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Coordinates: 25°24′30.42″S 54°35′21.13″W / 25.40845°S 54.5892028°W / -25.40845; -54.5892028

Itaipu
Itaipu
Itaipu
Official name Usina Hidrelétrica Itaipu Binacional
Impounds Paraná River
Locale Foz do Iguaçu,  Brazil
Ciudad del Este Paraguay
Length 7,700 m (25,000 ft)
Height 196 m (640 ft)
Construction began February, 1971
Opening date May 5, 1984
Construction cost US$ 19.6 Billion
Power generation information
Turbines 20
Installed capacity 14 GW
Annual generation 94.68 billion kWh
Maintained by Itaipu Binacional
Website www.itaipu.gov.br

Itaipu (Guarani: Itaipu, Portuguese: Itaipu, Spanish: Itaipú; Portuguese pronunciation: [itaiˈpu], Spanish pronunciation: [itaiˈpu]) is a hydroelectric dam on the Paraná River located on the border between Brazil and Paraguay.

The name "Itaipu" was taken from an isle that existed near the construction site. In the Guarani language, Itaipu means "the sound of a stone". The American composer Philip Glass has also written a symphonic cantata named Itaipu, in honour of the structure.

Itaipu Binacional is the company that runs the largest operational hydroelectric power plant in the world. The dam is second only to the Three Gorges Dam in its generating capacity.[1] It is a binational undertaking run by Brazil and Paraguay at the Paraná River on the border section between the two countries, 15 km (9.3 mi) north of the Friendship Bridge. The project ranges from Foz do Iguaçu, in Brazil, and Ciudad del Este in Paraguay, in the south to Guaíra and Salto del Guaíra in the north. The installed generation capacity of the plant is 14 GW, with 20 generating units providing 700 MW each. In 2008 the plant generated a record 94.68 billion kilowatt-hours (kWh), supplying 90% of the energy consumed by Paraguay and 19% of that consumed by Brazil. [2]

Contents

History

The Itaipu Dam at night
Close-up view of the dam
Panorama of the Generator hall
Downstream view from the top of the dam. The concrete structure in front of the dam is the generator hall
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Negotiations between Brazil and Paraguay

The concept behind Itaipu Power Plant was the result of heavy negotiations between the two countries during the 1960s. The "Ata do Iguaçu" (Iguaçu Act) was signed on July 22, 1966, by the Brazilian and Paraguayan Ministers of Foreign Affairs, Juracy Magalhães and Sapena Pastor, respectively. This was a joint declaration of the mutual interest in studying the exploitation of the hydric resources that the two countries shared in the section of the Paraná River starting from, and including, the Salto de Sete Quedas, to the Iguaçu River's watershed. The Treaty that gave origin to the power plant was signed in 1973.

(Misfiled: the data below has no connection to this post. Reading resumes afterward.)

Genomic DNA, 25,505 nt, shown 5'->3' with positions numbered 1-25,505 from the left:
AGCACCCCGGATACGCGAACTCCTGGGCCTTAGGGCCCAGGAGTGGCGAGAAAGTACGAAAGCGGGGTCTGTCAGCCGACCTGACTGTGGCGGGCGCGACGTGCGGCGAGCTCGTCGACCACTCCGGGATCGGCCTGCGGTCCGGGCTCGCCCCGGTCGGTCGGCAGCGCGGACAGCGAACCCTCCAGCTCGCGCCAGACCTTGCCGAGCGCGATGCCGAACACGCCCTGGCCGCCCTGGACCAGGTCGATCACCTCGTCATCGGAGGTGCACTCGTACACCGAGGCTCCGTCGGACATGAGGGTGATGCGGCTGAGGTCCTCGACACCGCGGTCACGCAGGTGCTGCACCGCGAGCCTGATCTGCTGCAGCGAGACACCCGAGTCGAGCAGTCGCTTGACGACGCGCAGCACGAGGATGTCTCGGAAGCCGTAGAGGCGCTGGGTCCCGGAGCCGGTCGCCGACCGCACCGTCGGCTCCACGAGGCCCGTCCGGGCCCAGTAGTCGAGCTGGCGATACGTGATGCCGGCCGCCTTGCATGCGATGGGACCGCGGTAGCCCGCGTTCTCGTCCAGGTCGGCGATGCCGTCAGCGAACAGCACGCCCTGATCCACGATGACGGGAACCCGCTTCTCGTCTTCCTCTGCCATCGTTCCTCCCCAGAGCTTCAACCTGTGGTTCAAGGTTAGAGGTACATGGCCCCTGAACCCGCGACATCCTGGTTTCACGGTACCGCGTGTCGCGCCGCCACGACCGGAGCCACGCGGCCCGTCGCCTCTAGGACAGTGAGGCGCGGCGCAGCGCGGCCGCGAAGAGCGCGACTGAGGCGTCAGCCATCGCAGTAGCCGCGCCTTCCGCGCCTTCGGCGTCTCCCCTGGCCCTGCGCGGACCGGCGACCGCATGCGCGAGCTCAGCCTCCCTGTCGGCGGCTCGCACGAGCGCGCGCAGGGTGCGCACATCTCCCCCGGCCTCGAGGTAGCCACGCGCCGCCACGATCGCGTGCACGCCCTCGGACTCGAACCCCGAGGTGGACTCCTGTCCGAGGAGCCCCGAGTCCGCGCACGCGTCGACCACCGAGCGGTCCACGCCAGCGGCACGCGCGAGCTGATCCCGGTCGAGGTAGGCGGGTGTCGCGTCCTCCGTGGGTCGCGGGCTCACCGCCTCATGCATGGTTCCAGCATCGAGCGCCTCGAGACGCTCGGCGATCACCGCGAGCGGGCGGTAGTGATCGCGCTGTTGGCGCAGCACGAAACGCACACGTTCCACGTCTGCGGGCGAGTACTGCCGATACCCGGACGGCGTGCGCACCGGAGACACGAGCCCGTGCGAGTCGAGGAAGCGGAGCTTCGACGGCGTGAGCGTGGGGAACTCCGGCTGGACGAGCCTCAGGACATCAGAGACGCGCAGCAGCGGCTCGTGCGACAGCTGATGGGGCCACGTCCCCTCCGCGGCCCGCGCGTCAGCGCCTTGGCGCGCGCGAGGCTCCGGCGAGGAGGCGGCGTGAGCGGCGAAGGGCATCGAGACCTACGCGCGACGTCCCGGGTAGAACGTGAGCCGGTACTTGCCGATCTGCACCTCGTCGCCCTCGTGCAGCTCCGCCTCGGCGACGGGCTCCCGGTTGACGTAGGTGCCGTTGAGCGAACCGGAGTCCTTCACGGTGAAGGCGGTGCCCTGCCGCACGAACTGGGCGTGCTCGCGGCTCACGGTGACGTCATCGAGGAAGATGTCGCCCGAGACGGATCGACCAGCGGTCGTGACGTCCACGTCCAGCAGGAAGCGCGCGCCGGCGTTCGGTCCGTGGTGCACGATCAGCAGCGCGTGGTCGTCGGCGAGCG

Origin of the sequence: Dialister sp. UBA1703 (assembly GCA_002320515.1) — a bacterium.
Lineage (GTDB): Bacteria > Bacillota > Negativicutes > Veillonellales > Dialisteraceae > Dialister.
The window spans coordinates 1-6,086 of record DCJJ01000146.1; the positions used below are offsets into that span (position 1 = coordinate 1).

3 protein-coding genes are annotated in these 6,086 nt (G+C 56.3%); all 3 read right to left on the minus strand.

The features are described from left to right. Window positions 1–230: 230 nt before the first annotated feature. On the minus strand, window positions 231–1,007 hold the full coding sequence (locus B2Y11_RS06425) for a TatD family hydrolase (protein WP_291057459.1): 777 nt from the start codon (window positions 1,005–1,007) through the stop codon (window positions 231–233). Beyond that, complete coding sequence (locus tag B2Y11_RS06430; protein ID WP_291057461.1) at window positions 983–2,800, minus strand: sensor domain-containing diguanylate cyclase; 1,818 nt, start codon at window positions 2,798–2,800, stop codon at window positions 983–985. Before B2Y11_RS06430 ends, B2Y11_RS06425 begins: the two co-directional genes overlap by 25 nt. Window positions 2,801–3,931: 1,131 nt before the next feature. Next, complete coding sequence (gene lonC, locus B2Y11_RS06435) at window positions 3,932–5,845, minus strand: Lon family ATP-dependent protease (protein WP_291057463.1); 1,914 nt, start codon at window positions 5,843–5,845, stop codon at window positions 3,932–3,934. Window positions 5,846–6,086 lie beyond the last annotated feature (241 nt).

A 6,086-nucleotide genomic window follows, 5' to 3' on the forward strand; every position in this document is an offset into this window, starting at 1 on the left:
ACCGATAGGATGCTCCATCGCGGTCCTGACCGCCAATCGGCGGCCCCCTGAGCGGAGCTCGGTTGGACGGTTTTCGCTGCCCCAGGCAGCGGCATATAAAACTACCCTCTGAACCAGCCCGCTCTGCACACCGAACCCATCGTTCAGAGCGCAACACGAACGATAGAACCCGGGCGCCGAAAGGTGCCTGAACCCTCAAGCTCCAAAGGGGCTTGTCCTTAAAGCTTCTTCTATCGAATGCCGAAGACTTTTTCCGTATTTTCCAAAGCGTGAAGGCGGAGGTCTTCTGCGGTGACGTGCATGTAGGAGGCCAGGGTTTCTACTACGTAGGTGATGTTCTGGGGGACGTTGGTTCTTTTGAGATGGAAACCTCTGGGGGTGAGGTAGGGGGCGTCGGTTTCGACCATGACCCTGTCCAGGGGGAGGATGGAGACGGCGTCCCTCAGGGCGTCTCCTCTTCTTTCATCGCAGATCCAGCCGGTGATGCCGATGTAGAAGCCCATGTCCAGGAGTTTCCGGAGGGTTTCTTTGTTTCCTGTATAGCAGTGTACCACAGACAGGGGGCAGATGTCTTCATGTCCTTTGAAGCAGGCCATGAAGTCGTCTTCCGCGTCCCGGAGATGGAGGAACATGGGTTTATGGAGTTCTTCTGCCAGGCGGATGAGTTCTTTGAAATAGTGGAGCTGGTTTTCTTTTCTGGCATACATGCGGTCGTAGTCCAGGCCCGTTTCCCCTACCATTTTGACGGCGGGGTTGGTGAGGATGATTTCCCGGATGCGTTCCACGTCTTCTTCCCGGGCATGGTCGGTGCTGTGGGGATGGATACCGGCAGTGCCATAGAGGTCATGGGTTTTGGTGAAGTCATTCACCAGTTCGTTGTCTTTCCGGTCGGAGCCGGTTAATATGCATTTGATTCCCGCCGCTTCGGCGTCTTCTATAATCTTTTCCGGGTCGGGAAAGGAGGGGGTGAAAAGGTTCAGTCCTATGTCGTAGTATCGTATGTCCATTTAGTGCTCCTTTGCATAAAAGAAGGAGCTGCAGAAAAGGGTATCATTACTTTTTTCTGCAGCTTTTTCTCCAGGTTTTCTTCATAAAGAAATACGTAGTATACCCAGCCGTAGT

The terms of the treaty, which expires in 2023, have been the subject of widespread discontent in Paraguay. The government of President Lugo vowed to renegotiate the terms of the treaty with Brazil, which long remained hostile to any renegotiation.[3]

In 2009, Brazil agreed to a fairer payment of electricity to Paraguay and also allowed Paraguay to sell excess power directly to Brazilian companies instead of solely through the Brazilian electricity monopoly.[4][5]

Construction starts

In 1970, the consortium formed by the companies IECO (from the United States of America) and ELC Electroconsult S.p.A. (from Italy) won the international competition for the realization of the viability studies and for the elaboration of the construction project. Work began in February 1971. On April 26, 1973, Brazil and Paraguay signed the Itaipu Treaty, the legal instrument for the hydroelectric exploitation of the Paraná River by the two countries. On May 17, 1974, the Itaipu Binacional entity was created to administer the plant's construction. The works began in January of the following year.

Paraná River rerouted

On October 14, 1978, the Paraná River had its route changed, which allowed a section of the riverbed to dry so the dam could be built there.

Agreement by Brazil, Paraguay, and Argentina